How to Find Your Credit Score(s) for Free

Almost everyone knows they have a credit score and that’s it’s important. But people get confused when they see their scores in multiple places and they’re different, sometimes really different. To add another layer to an already confusing topic, there’s no such thing as your one, true credit score. You have many. How many? It depends. Credit scores became an important piece of financial data for lenders back in 1970 with the passing of the Fair Credit Reporting Act (FCRA) which created a regulated system to more fairly determine who would receive a loan. There are three main credit agencies, Equifax, Experian, and TransUnion. Each compile and create their own credit report on you. Creditors may send your information to one, two or all three agencies and they don’t share information between them. Since each may have different data on you, this can result in three different scores. The agencies utilize different scoring models called the FICO score and the VantageScore. FICO, or Fair Isaac Corporation is a predictive analytics company and they get their data from the three credit agencies. It’s the most popular and widely used among lenders but FICO is not a credit reporting agency itself. VantageScore launched its score as a joint effort between the three credit agencies as an alternative to the FICO Score. It has several versions (3.0, 4.0, etc) and lenders are able to select which version they want to use based on how the different formulas are weighted. The good news is, the breakdown of what impacts the credit score and how it is weighted is more or less the same for both FICO and VantageScore, for the most part. So if you want to improve your credit score, you can just follow the same basic steps to improve your score, no matter which score that actually is.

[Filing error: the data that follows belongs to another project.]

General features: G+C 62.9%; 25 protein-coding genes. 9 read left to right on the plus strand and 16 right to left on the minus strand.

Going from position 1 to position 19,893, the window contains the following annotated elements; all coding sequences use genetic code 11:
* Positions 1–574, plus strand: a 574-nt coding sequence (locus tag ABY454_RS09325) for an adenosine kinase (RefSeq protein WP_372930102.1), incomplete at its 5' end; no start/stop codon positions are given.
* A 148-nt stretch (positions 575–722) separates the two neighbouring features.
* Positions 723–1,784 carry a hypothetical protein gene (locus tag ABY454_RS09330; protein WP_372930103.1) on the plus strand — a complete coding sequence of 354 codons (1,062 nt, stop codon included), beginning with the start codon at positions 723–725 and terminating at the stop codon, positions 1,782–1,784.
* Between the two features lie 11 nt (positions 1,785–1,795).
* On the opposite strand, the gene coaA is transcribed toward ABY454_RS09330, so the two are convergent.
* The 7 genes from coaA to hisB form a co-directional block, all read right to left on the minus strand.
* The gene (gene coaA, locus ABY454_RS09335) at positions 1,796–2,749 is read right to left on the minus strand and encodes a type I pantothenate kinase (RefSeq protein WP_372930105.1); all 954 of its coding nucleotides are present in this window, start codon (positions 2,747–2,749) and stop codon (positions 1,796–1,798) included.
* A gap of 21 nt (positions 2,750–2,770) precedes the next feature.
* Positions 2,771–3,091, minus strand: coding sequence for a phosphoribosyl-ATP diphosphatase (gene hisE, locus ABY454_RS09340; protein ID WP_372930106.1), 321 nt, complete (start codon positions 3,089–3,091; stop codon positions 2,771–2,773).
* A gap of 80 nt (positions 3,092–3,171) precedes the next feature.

So how do you check your score(s) for free? Here are a few options:

Your bank or credit union: This may be a FICO or VantageScore, depending on which one they choose to use. Your score is often available in your online account, or in the mobile app.

Your credit card company: This may be a FICO or VantageScore, depending on which one they choose to use. For example, Discover and Barclays offers a free FICO score. Chase Credit offers a free Vantage 3.0 score.

Other companies: Credit Karma uses both Equifax and TransUnion to supply your scores. Credit Sesame and NerdWallet will show you your VantageScore from TransUnion. All of these require that you create an account and verify your identity.

Credit agency: Experian offers users who create an account their FICO score at no charge.